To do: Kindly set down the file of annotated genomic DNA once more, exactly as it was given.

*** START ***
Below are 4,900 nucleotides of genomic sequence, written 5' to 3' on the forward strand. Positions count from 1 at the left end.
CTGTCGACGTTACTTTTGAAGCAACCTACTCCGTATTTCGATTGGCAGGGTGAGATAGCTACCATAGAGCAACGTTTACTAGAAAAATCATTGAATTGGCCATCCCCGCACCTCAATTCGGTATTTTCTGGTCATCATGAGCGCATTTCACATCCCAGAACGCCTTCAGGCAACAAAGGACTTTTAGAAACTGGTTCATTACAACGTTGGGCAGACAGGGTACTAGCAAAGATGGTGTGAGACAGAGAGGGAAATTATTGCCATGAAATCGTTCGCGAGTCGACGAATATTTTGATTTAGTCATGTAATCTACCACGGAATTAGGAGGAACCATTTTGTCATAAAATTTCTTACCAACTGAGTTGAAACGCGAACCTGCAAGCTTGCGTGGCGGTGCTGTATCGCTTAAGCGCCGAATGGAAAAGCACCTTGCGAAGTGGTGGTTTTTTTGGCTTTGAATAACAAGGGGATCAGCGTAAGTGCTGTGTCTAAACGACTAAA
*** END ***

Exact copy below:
Below are 4,900 nucleotides of genomic sequence, written 5' to 3' on the forward strand. Positions count from 1 at the left end.
CTGTCGACGTTACTTTTGAAGCAACCTACTCCGTATTTCGATTGGCAGGGTGAGATAGCTACCATAGAGCAACGTTTACTAGAAAAATCATTGAATTGGCCATCCCCGCACCTCAATTCGGTATTTTCTGGTCATCATGAGCGCATTTCACATCCCAGAACGCCTTCAGGCAACAAAGGACTTTTAGAAACTGGTTCATTACAACGTTGGGCAGACAGGGTACTAGCAAAGATGGTGTGAGACAGAGAGGGAAATTATTGCCATGAAATCGTTCGCGAGTCGACGAATATTTTGATTTAGTCATGTAATCTACCACGGAATTAGGAGGAACCATTTTGTCATAAAATTTCTTACCAACTGAGTTGAAACGCGAACCTGCAAGCTTGCGTGGCGGTGCTGTATCGCTTAAGCGCCGAATGGAAAAGCACCTTGCGAAGTGGTGGTTTTTTTGGCTTTGAATAACAAGGGGATCAGCGTAAGTGCTGTGTCTAAACGACTAAA